One day my farm hand came to me and asked me what the crusties were on some of the female alpacas. As i was investigating I realized I had munge in my herd. It looked like a scab, but bigger. Thinking it was a rash, I put some zink oxide (diaper rash ointment) on it and turned her back out.
A day or 2 later I looked at her again. Now both sides of her nose had crusty scabs. Now I know it wasn’t a rash and was something else so I read up on skin problems in alpacas.
After consulting the Field Manual by Dr. Norm Evans I realized it was Munge: Nasal Nyperkeratoxic Dermatitis and is common in alpacas. Causes for Munge aren’t really known nor are they sure which virus causes it. Some people say its caused by mites, others say it's not enough zink in their diets.
What to look for:
Munge usually is found around the nose and mouth, all though in severe cases, I've seen in on their legs, and chest too. The skin thickens up to a hard crust. The crust will split and either bleed or some puss will leak out.
The first is what is often called the alpaca witch's brew, an open wounds ointment for alpacas that actually works:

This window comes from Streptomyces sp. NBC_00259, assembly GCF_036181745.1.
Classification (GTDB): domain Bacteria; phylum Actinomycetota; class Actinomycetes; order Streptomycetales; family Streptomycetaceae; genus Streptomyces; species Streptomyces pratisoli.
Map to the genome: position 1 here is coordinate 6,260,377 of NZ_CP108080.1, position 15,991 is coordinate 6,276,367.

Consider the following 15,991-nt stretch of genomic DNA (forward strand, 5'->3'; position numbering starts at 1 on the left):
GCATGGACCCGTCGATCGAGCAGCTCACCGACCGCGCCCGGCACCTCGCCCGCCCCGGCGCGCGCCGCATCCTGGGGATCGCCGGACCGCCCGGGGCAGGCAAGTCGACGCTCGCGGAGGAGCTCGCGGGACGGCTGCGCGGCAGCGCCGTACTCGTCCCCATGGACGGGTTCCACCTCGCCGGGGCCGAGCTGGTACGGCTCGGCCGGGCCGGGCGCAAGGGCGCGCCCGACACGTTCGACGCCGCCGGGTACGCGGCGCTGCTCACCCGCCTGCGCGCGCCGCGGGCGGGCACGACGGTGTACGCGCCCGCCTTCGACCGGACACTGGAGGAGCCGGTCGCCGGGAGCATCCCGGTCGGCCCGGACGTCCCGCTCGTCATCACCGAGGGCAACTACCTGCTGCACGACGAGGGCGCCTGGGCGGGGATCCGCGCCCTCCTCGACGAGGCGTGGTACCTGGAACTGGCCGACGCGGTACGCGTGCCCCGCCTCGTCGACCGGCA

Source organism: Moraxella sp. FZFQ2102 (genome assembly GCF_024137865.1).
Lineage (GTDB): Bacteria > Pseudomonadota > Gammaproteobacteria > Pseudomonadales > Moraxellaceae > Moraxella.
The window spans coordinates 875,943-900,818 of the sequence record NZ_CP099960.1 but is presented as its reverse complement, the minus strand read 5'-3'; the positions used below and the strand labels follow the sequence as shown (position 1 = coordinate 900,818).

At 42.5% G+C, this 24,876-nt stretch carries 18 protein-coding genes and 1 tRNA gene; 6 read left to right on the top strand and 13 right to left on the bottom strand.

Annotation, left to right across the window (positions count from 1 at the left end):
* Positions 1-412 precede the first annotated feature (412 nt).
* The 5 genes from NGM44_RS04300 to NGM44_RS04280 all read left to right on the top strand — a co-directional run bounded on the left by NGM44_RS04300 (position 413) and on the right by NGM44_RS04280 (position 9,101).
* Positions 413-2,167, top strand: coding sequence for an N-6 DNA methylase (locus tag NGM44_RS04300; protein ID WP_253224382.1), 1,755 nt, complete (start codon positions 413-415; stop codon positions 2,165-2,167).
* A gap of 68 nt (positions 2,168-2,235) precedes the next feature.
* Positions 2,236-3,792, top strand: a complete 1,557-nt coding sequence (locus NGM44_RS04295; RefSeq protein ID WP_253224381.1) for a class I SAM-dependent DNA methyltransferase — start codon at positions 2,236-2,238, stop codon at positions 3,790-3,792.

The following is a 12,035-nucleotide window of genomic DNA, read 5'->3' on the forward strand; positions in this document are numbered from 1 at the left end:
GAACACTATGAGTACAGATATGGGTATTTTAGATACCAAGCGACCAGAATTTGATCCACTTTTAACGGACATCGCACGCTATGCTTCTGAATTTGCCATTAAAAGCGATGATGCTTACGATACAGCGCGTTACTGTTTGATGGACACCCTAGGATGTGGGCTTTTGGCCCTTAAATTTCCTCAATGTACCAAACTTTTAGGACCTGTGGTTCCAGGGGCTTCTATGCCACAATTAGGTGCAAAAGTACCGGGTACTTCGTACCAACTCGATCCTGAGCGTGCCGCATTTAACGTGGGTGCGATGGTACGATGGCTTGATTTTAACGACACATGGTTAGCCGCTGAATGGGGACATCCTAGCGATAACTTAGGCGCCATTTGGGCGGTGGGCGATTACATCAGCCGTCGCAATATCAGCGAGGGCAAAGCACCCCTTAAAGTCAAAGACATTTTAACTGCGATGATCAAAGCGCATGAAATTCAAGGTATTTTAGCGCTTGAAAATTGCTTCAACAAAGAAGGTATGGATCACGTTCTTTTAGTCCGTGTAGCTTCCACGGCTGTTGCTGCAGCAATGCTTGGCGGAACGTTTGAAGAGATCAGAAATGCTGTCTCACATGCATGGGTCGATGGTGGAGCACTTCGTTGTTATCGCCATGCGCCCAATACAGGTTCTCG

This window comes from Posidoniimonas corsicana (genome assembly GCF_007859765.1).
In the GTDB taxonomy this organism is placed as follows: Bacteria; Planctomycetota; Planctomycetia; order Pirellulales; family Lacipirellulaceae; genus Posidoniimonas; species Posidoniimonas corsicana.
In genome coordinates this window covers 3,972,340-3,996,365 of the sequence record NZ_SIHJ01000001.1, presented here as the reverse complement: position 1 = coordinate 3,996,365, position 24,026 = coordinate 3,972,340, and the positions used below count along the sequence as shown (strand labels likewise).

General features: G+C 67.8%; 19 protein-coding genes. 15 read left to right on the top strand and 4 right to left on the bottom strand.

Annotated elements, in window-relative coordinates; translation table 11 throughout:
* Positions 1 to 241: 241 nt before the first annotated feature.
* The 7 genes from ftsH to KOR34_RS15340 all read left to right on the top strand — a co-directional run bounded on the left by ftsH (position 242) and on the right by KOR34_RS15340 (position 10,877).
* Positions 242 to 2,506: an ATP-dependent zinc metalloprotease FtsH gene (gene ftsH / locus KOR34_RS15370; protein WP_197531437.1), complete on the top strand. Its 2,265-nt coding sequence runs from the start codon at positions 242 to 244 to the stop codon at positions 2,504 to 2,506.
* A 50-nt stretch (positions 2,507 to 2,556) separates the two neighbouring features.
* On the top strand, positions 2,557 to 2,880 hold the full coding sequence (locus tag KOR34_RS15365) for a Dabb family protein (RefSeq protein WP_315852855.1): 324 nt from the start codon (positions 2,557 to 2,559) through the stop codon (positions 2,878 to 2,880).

- 1 part Lotrimine - if dealing with the possibility of a fungus
- 1 part hydrocortisone - for the itching
- 1 part swat - for the flies
Mix these ointments together and apply on an open wound. Works great.
This one is a bit more involved:
Treatment is surprisingly simple and for my case very effective.
The Munge Cocktail as I prepared it:
- 100ml Gentamicin Piglet – No prescription required when using this strength
WEAR GLOVES!!!! DMSO allows the Ivermec and Gentamicin to penetrate skin. So when you mix this solution up and any time you handle it wear gloves.
Shake up the concoction thoroughly before each application. I soak a cotton ball in it and squeeze out the access. Catch your alpaca and dab the cotton ball on the affected area. Repeat every other day.
On off days use M-T-G. Shake thoroughly before each use. Again I use gloves and a cotton ball and dab it on the affected area. M-T-G is an oil product with Zinc. It softens up the scabs, assists in any zinc deficiencies and promotes hair growth.
This one is for the ones that don't want to mix anything and just buy something that will work. A bit more expensive too.:
You need to get perscription strength Frontline Spray from you vet. It can be expensive, but will last a long time and it actually works. Spray the affected area throughly every 3 weeks (no more, no less) for 4-5 treatments.